Community uses solar cameras to boost neighborhood watch

One Michiana neighborhood is going high tech to try and cut down on crime. Residents there will soon have some extra eyes keeping watch on things.

Residents there will continue to have a vibrant neighborhood watch and keep their eyes peeled for trouble. But in the months to come, one Granger subdivision will have a high tech way to see what goes on there, even after the sun goes down.

Earlier this summer, something had been keeping an eye on things in the Brendon Hills subdivision.

“We did a beta test period for about thirty days, Where we tested out one camera at the entrance of Gumwood and Arbor crossing to see what we'd actually be viewing, ” said Dave Roos, President of Brendon Hills Homeowners Association. “Down the road we wanted to get license plates, cars coming in and cars coming out.”

This solar powered camera was attached to a light pole and beamed back images that the homeowners association stores in a cloud format.

It's believed to be the first of its kind to be used in an area subdivision.

“Why this is so unique is that people typically thought the any solar device would not be reliable this far north,” said Lance Anderson. “We're in the 41st lattitude, but this device is so well engineered that you can go all the way high as Canada, the 50th latitude, and it will work superbly.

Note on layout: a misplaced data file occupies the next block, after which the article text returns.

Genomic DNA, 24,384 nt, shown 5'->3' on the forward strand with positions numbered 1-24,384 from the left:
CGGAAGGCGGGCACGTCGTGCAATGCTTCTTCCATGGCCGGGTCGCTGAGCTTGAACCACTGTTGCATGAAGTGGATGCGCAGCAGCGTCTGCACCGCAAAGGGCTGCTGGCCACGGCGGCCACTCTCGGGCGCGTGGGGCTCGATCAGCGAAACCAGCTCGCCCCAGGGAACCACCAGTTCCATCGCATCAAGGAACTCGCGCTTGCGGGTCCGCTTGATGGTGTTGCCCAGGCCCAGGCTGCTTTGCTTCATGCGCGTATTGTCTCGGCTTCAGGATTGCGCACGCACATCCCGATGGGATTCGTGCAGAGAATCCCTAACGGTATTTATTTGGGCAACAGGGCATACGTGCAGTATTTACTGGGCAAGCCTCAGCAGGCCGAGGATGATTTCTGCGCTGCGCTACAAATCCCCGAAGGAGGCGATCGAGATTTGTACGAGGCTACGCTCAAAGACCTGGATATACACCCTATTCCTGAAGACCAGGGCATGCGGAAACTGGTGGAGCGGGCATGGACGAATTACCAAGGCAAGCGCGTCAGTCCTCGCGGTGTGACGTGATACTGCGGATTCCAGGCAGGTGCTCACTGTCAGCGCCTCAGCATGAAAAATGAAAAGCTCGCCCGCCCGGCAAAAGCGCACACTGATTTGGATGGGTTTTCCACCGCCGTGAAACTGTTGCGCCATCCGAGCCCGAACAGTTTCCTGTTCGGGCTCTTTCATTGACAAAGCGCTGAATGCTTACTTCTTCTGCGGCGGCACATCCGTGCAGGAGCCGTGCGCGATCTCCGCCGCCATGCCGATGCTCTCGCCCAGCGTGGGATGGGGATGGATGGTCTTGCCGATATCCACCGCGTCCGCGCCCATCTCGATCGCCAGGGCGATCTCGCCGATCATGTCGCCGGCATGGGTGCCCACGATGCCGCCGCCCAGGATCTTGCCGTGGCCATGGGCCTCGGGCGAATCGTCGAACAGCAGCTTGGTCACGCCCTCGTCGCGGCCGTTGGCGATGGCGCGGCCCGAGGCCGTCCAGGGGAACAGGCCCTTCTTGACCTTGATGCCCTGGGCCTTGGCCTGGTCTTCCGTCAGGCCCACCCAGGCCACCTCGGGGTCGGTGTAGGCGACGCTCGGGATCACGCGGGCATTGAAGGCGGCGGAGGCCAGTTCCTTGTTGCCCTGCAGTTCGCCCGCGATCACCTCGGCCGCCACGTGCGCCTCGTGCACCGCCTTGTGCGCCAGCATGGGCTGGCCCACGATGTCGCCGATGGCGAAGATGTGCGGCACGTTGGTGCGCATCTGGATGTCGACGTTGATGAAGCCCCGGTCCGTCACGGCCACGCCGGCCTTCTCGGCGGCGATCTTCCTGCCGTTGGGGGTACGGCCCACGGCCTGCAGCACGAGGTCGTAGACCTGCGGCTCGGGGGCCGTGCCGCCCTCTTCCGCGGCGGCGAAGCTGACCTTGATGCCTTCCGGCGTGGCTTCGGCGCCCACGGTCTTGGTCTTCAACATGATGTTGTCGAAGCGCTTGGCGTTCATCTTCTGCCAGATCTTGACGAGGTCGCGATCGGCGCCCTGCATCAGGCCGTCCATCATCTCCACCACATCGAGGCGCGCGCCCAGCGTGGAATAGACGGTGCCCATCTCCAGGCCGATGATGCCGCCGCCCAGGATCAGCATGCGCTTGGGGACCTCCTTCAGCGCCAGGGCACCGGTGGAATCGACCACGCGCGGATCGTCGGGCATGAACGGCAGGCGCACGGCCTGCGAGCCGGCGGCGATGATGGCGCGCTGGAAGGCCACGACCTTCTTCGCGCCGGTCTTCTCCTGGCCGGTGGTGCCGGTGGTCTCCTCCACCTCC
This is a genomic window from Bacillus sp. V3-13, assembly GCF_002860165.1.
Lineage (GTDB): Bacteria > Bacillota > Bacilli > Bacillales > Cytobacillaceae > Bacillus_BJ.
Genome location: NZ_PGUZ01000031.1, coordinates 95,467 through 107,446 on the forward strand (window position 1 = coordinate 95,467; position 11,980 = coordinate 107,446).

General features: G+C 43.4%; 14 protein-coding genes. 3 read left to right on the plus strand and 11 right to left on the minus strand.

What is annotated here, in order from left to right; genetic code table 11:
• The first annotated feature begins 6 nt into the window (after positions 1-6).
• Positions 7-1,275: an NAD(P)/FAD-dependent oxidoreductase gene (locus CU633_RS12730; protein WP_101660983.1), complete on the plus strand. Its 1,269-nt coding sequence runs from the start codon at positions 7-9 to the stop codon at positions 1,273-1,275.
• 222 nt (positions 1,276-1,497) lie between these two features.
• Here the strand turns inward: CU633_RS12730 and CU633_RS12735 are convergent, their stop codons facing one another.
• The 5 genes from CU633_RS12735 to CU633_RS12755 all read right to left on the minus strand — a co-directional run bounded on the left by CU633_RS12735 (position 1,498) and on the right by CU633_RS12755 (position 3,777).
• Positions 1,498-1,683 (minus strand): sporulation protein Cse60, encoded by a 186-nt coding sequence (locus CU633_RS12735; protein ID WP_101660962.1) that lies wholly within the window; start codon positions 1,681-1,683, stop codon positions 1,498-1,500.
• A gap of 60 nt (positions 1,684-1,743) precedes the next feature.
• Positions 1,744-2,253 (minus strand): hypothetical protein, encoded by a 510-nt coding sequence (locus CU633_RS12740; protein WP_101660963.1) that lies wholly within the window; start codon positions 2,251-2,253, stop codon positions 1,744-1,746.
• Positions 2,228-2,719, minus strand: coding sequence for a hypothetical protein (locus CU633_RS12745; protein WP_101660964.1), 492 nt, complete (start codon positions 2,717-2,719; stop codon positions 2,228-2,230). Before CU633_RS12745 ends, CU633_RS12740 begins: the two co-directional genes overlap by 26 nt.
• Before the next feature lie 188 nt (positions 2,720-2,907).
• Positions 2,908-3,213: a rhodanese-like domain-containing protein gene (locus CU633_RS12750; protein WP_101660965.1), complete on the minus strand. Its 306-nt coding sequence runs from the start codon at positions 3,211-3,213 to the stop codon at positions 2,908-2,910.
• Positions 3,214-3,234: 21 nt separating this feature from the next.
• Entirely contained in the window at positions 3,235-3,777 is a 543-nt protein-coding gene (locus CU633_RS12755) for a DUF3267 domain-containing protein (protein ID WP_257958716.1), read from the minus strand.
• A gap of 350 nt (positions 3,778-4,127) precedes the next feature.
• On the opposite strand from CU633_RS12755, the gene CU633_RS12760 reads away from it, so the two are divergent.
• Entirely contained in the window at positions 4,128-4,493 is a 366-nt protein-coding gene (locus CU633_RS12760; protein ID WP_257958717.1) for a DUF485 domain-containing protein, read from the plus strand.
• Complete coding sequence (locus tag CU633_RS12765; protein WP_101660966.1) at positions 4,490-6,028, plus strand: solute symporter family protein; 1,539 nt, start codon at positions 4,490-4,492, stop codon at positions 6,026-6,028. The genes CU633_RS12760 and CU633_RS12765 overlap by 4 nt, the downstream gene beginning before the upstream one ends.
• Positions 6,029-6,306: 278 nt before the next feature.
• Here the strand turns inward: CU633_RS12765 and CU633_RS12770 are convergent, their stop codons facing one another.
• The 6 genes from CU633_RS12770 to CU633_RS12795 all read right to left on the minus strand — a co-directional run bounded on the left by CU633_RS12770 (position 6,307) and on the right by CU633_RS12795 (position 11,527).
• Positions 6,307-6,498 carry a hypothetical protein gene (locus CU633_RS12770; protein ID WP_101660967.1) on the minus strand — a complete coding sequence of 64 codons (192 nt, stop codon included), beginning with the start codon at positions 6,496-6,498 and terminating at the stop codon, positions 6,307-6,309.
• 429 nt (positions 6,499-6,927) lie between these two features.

Lance Anderson of landmark security says the micro-power brand camera not only makes the most of the available sunlight, it is breathtakingly remarkable when the sun goes down.

“It is resolution that you could ID somebody easily, day or night,” he said. “We've done extensive testing here in the subdivision during the middle of the night, reading license plates images, capturing other things that would be of interest.”

And of special interest to police.

“We really want to make sure the residents of Brendon Hills feel safe, secure,” said Roos. “We have a lot of activity, bad activity going on recently, so we're trying to deter that. We're going to share this information with the police department or other authorities so they can catch whatever's going on.”

“We'll have a dedicated website that we can go to, pull down these images anytime, any day, 24 hours a day, 7 days a week and pull that exact image and upload that to the police department,” said Roos.

The plan is to have cameras mounted at all three Brendon Hills entrances and elsewhere.

“Two cameras at each entrance, incoming and outgoing, and we'll have four other cameras out in the neighborhood, spaced out,” said Roos. “So, we'll have 10 total cameras for the entire neighborhood.”

And these won't be hidden cameras. It doesn’t concern Roos that the cameras will be clearly visable.

“No, we want them to know,” he said. “When you pull in, you'll have a nice big camera staring right at you. I think it’s positive news.”

All 10 cameras are expected to be up and running in a little more than a month.

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